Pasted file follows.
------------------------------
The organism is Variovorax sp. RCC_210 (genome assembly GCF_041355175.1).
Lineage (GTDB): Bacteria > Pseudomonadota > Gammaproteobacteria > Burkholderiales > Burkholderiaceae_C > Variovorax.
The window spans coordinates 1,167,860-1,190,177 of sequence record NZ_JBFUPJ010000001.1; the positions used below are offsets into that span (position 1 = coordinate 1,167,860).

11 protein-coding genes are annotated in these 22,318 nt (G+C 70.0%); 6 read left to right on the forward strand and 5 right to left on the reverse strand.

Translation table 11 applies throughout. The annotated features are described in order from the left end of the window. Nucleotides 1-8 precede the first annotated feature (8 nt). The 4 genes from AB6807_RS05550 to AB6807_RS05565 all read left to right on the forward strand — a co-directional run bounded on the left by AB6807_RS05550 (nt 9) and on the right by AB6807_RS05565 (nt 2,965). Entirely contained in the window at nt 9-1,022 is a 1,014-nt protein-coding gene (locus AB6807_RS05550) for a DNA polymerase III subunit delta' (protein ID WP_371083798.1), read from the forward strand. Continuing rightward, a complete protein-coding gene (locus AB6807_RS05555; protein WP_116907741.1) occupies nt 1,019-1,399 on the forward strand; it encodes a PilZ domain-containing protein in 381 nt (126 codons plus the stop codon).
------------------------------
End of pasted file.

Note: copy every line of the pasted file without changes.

The organism is Variovorax sp. RCC_210 (genome assembly GCF_041355175.1).
Lineage (GTDB): Bacteria > Pseudomonadota > Gammaproteobacteria > Burkholderiales > Burkholderiaceae_C > Variovorax.
The window spans coordinates 1,167,860-1,190,177 of sequence record NZ_JBFUPJ010000001.1; the positions used below are offsets into that span (position 1 = coordinate 1,167,860).

11 protein-coding genes are annotated in these 22,318 nt (G+C 70.0%); 6 read left to right on the forward strand and 5 right to left on the reverse strand.

Translation table 11 applies throughout. The annotated features are described in order from the left end of the window. Nucleotides 1-8 precede the first annotated feature (8 nt). The 4 genes from AB6807_RS05550 to AB6807_RS05565 all read left to right on the forward strand — a co-directional run bounded on the left by AB6807_RS05550 (nt 9) and on the right by AB6807_RS05565 (nt 2,965). Entirely contained in the window at nt 9-1,022 is a 1,014-nt protein-coding gene (locus AB6807_RS05550) for a DNA polymerase III subunit delta' (protein ID WP_371083798.1), read from the forward strand. Continuing rightward, a complete protein-coding gene (locus AB6807_RS05555; protein WP_116907741.1) occupies nt 1,019-1,399 on the forward strand; it encodes a PilZ domain-containing protein in 381 nt (126 codons plus the stop codon).